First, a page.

James – Why not! Seeing your lovely garden plants, some of which are very challenging ones, I’m pretty sure that these Mosaic Plants will grow well under your expert care.
    We’ve planted the green kind before on ground many years ago hoping to cover spaces below some seedlings of Bird of Paradise at our inner garden plot at the frontyard. They did grow well initially but all eventually perished during rainy seasons because the soil was too clayey and got water-logged easily! Pondering further, I think that water falling from the plants above (we occasionally shower the leaves of Bird of Paradise as they appear curled and dry most times) must have drenched the Mosaic Plants that grew below and hasten their demise!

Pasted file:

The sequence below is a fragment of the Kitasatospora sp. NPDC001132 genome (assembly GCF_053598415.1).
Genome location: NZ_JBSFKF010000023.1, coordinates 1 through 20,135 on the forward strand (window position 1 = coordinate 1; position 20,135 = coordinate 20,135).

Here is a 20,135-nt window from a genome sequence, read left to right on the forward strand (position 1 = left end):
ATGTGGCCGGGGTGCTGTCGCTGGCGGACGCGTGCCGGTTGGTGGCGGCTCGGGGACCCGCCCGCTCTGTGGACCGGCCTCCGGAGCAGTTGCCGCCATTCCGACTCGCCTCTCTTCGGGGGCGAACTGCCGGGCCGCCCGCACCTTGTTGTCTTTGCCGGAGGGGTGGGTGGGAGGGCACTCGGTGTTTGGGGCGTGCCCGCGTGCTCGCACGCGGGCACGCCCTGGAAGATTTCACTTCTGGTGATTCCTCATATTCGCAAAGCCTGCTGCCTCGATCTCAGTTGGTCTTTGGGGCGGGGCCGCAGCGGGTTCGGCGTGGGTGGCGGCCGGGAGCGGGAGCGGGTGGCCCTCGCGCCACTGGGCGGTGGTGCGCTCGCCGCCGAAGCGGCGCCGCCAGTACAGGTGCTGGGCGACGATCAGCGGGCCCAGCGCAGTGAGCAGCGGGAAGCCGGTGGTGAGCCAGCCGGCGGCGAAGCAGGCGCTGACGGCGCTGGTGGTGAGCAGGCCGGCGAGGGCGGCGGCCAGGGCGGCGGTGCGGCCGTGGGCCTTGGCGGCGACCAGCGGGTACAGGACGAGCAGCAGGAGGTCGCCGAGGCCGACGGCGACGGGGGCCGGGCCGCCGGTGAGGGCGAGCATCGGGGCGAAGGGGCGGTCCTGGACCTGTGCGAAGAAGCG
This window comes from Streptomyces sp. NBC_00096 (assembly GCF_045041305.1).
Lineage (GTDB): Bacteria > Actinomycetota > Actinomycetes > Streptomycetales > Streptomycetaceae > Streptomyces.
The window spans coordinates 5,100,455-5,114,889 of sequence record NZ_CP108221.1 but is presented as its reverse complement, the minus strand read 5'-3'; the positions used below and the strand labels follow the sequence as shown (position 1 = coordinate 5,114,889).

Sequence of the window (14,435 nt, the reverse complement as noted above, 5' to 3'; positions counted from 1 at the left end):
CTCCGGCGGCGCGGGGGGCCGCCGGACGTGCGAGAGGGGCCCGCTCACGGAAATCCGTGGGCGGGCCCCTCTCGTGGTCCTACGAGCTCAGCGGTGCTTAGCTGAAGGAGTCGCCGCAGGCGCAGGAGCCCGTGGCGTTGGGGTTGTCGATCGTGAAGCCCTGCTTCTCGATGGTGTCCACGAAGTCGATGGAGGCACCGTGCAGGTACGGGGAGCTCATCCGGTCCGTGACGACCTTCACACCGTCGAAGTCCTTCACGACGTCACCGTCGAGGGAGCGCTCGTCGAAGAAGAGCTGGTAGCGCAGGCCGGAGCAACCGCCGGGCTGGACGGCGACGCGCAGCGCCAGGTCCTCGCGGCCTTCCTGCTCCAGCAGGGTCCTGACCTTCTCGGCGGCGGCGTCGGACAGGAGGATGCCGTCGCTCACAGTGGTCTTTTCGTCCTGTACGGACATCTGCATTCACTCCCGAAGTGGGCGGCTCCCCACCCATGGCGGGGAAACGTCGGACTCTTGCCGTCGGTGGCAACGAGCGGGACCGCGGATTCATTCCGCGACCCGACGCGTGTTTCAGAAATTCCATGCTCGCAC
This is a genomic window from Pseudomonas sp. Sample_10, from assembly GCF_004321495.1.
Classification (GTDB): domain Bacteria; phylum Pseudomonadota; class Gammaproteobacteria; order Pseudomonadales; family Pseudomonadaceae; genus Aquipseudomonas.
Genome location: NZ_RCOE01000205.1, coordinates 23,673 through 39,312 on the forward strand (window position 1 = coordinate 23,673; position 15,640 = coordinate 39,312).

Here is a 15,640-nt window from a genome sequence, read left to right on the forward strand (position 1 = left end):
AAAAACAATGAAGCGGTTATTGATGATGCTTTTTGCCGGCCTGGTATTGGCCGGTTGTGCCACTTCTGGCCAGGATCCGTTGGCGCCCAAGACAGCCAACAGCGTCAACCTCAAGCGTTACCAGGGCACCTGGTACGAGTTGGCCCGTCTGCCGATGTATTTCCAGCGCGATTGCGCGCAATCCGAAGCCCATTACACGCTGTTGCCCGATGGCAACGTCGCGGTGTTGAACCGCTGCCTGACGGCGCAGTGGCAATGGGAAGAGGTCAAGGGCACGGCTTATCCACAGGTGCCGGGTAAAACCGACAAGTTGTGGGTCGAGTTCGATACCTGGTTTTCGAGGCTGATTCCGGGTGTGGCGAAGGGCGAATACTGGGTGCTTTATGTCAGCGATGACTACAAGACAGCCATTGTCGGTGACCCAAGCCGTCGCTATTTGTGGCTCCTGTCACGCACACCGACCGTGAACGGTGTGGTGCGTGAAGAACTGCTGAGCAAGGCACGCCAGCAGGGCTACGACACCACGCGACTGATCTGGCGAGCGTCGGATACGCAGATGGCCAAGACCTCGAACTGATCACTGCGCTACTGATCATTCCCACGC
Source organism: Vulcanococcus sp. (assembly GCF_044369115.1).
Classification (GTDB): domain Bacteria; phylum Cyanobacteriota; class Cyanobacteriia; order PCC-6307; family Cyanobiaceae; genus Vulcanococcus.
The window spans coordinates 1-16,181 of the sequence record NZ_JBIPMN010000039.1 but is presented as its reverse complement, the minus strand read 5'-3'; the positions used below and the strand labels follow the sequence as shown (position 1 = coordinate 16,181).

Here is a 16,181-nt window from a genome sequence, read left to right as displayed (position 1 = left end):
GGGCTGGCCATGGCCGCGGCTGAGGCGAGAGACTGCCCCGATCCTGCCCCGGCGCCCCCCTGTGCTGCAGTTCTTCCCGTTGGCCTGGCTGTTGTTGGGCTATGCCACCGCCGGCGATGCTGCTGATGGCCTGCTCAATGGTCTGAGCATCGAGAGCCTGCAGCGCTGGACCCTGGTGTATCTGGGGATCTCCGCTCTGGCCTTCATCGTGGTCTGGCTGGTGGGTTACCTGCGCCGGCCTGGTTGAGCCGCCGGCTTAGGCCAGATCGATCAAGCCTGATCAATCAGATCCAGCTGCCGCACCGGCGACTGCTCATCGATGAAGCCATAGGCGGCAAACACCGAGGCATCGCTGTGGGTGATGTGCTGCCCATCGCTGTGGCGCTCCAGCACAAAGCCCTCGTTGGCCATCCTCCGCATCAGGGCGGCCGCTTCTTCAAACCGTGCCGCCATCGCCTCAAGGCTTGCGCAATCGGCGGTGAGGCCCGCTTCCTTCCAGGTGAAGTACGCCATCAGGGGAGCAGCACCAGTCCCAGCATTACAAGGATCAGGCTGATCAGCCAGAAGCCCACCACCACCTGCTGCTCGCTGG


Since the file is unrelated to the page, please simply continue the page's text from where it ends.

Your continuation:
If at all we decide to plant them again (when we do find one of the newer attractive cultivars?), into the pot they’ll definitely reside this time!

  4. Jacqueline Says:

    Autumn Belle – I think it’s a good idea to take up the challenge and plant them in pots! That way you can easily control its favoured conditions, especially the lighting, watering and misting!

  5. Eunice Says:

    My plant was ‘fainting’ the other day and I followed the instructions to stand the pot on a tray of pebbles filled with water and to my surprise, the plant revived! Thanks! :)

  6. Jacqueline Says:

    You’re most welcome, Eunice. Glad to know the tip helped.